I chopped slower. I assembled ingredients meditatively. I sautéed and simmered longer. Anything I could finish in 20 minutes stretched to an hour. I think the results were not insubstantial, in terms of taste and texture. My food looked better, and it tasted better—at least to me. When you cook all the time, the family grows tired of praising you; or if they don’t like the food, they know it’s best to stay quiet.

As I lingered over my cooking, I decided I would give full reign to my newfound slow-cooking desires one Sunday afternoon. So, I decided to turn out a saffron and pistachio rice—simmered in vegetable stock, which had itself simmered for an hour—an avocado-and-fresh-tomato salad, drizzled with balsamic vinegar and olive oil, a ratatouille made with slow, roasted vegetables, and a meticulously marinated, whole slow-grilled fish.

The fish I chose was an Indian salmon, which we know as the rawas, or to use its grandiose, official name, the fourfinger threadfin. With income dwindling over the years—entirely of our choosing—and a startup to run, the spouse and I have been extra-conscious of luxuries. So, expensive white pomfret and kingfish are rarities. The rawas is an acceptable, middle-tier alternative, firm when fresh and perfect for grilling.

The weekend spread came together easy like Sunday morning. Prep occupied nearly 2 hours, but that is how it is these days, with no help and high inspiration.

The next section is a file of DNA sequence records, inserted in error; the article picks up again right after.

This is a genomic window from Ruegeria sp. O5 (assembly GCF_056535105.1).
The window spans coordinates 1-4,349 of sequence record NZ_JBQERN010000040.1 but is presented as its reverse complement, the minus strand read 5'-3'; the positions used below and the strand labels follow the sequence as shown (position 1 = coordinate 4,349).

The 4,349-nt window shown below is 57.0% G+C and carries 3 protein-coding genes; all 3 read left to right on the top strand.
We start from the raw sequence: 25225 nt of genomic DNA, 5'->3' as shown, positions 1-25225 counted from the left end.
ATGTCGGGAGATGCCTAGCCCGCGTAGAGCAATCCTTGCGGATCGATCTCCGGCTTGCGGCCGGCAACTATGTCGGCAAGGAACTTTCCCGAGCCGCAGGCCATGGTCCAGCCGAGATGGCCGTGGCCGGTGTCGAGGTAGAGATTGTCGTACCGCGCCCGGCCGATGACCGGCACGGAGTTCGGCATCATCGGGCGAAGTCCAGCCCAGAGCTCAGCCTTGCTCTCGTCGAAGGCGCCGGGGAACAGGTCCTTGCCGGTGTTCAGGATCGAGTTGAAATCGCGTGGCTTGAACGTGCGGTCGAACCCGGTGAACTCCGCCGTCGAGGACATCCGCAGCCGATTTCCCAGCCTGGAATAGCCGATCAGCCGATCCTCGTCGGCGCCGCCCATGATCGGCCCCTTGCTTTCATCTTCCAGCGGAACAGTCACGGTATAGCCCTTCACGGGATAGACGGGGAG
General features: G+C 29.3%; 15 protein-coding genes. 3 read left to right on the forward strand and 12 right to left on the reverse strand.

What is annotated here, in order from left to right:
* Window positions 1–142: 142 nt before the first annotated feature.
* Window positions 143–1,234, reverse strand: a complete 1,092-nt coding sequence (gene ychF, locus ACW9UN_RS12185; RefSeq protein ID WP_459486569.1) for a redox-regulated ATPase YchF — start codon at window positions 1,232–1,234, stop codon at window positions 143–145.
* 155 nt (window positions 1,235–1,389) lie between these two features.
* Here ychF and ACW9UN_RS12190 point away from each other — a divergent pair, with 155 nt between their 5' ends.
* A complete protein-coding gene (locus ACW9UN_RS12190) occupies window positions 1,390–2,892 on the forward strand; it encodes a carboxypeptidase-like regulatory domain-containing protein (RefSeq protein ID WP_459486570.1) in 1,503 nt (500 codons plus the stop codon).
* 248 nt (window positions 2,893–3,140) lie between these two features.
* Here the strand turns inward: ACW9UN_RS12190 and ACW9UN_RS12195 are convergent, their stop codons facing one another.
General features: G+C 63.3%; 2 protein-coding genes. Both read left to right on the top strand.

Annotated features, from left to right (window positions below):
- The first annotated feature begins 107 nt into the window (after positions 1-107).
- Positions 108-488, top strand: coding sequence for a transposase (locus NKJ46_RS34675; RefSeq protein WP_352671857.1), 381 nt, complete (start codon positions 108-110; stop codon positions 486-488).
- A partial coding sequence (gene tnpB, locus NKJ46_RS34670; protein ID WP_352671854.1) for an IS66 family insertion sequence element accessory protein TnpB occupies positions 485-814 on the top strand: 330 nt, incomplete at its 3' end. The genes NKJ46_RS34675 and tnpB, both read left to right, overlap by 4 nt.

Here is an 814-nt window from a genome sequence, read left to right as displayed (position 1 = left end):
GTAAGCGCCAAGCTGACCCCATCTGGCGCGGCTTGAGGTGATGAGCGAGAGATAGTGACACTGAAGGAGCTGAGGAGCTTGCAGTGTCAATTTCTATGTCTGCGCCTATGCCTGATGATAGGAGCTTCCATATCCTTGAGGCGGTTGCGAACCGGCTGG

I have found slow food to be more forgiving. There is more time to correct mistakes, replace missing ingredients and ensure cooking gets more attention and affection. Yes, affection. When I do not show love for what is on my burner, there is a greater probability of error and a lower likelihood of success.

Slow food also makes you unafraid. It gives you time and space to experiment, test, assess and laugh at failure. I do not intend to be immodest but little to nothing has gone wrong in my kitchen lately.

As Child said: “The only real stumbling block is fear of failure. In cooking, you have got to have a what-the-hell attitude." Quite.


Serves 4


750g whole fish, cleaned, scored on either side

4 tsp Kashmiri chilli powder

1 tsp turmeric powder

1 tsp cumin powder

1 tsp coriander powder

Juice of 1 lime

Salt to taste

2 tbsp olive oil

For the masala

1 large onion, finely chopped

2 tomatoes, chopped

1 tsp garam masala

A squeeze of lime

Salt to taste


Mix the masala well and keep aside.

Marinate the fish for at least 2 hours in the spices, lime and salt mix. Rub the mix—with 1 tbsp of olive oil—well into scored skin and pour leftover liquid into the fish cavity. Place fish on a roasting tray and pack in masala on both sides. Preheat oven to 170 degrees Celsius. Roast for 25 minutes. Turn over carefully, drizzle with remaining olive oil, spoon some of the masala on top and finish at 200 degrees Celsius for the next 10 minutes.

Our Daily Bread is a column on easy, inventive cooking. Samar Halarnkar is the author of The Married Man’s Guide To Creative Cooking—And Other Dubious Adventures.